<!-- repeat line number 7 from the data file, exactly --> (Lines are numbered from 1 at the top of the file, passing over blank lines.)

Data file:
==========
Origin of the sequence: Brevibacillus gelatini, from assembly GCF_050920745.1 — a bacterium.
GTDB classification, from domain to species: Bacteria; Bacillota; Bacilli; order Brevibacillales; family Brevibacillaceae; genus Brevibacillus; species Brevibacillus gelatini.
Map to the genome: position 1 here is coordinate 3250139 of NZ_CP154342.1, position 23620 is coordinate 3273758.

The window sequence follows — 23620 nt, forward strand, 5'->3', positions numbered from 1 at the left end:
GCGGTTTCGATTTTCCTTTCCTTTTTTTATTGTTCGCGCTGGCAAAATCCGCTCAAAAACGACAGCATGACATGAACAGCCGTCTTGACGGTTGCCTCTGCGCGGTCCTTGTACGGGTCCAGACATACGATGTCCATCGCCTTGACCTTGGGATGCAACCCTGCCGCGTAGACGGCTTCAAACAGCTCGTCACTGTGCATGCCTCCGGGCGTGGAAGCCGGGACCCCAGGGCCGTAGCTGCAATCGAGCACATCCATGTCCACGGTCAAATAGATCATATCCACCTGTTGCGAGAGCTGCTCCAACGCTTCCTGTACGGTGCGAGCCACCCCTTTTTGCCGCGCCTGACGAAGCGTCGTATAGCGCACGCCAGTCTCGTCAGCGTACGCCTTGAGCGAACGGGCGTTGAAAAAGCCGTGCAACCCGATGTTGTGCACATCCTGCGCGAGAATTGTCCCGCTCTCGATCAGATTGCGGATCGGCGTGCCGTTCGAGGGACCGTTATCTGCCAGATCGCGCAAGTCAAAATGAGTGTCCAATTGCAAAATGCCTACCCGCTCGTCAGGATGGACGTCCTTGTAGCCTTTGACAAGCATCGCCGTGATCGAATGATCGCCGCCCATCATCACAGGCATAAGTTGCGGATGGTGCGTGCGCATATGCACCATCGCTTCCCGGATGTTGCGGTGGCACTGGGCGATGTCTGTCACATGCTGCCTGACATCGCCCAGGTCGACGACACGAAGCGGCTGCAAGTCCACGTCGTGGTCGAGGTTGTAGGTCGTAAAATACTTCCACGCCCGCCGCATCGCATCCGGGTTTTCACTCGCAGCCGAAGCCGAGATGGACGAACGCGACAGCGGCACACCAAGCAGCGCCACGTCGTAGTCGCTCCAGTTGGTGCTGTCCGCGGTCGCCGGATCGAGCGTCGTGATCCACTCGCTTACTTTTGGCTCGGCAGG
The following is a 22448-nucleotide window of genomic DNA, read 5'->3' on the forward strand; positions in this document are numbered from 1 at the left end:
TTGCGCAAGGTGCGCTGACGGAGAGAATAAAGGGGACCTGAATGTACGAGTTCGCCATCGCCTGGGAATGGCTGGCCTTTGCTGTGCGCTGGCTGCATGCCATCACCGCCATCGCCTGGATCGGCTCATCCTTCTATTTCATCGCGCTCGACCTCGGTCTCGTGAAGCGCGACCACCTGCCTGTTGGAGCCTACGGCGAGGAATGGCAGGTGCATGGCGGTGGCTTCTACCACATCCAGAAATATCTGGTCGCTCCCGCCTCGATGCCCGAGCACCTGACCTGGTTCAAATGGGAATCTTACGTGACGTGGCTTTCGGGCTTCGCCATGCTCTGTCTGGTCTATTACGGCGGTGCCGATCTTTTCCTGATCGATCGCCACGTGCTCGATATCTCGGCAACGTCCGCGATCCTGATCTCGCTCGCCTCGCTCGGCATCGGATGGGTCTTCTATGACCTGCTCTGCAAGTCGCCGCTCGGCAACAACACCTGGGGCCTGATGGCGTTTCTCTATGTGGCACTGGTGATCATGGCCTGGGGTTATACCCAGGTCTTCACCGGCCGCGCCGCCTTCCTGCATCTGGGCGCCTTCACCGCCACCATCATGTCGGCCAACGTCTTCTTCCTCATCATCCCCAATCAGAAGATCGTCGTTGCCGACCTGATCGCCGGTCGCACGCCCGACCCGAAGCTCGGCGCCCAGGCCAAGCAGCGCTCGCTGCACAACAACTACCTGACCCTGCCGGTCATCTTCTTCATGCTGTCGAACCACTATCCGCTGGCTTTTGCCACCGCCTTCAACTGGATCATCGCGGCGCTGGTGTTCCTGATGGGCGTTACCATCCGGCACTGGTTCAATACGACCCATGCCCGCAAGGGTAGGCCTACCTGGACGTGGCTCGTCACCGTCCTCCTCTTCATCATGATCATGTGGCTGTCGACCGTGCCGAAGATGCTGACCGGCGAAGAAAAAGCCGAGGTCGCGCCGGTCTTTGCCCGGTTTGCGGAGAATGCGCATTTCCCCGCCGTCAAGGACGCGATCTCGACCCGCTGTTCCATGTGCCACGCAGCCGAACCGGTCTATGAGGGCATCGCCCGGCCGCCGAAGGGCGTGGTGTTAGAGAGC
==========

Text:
TTGCGCAAGGTGCGCTGACGGAGAGAATAAAGGGGACCTGAATGTACGAGTTCGCCATCGCCTGGGAATGGCTGGCCTTTGCTGTGCGCTGGCTGCATGCCATCACCGCCATCGCCTGGATCGGCTCATCCTTCTATTTCATCGCGCTCGACCTCGGTCTCGTGAAGCGCGACCACCTGCCTGTTGGAGCCTACGGCGAGGAATGGCAGGTGCATGGCGGTGGCTTCTACCACATCCAGAAATATCTGGTCGCTCCCGCCTCGATGCCCGAGCACCTGACCTGGTTCAAATGGGAATCTTACGTGACGTGGCTTTCGGGCTTCGCCATGCTCTGTCTGGTCTATTACGGCGGTGCCGATCTTTTCCTGATCGATCGCCACGTGCTCGATATCTCGGCAACGTCCGCGATCCTGATCTCGCTCGCCTCGCTCGGCATCGGATGGGTCTTCTATGACCTGCTCTGCAAGTCGCCGCTCGGCAACAACACCTGGGGCCTGATGGCGTTTCTCTATGTGGCACTGGTGATCATGGCCTGGGGTTATACCCAGGTCTTCACCGGCCGCGCCGCCTTCCTGCATCTGGGCGCCTTCACCGCCACCATCATGTCGGCCAACGTCTTCTTCCTCATCATCCCCAATCAGAAGATCGTCGTTGCCGACCTGATCGCCGGTCGCACGCCCGACCCGAAGCTCGGCGCCCAGGCCAAGCAGCGCTCGCTGCACAACAACTACCTGACCCTGCCGGTCATCTTCTTCATGCTGTCGAACCACTATCCGCTGGCTTTTGCCACCGCCTTCAACTGGATCATCGCGGCGCTGGTGTTCCTGATGGGCGTTACCATCCGGCACTGGTTCAATACGACCCATGCCCGCAAGGGTAGGCCTACCTGGACGTGGCTCGTCACCGTCCTCCTCTTCATCATGATCATGTGGCTGTCGACCGTGCCGAAGATGCTGACCGGCGAAGAAAAAGCCGAGGTCGCGCCGGTCTTTGCCCGGTTTGCGGAGAATGCGCATTTCCCCGCCGTCAAGGACGCGATCTCGACCCGCTGTTCCATGTGCCACGCAGCCGAACCGGTCTATGAGGGCATCGCCCGGCCGCCGAAGGGCGTGGTGTTAGAGAGC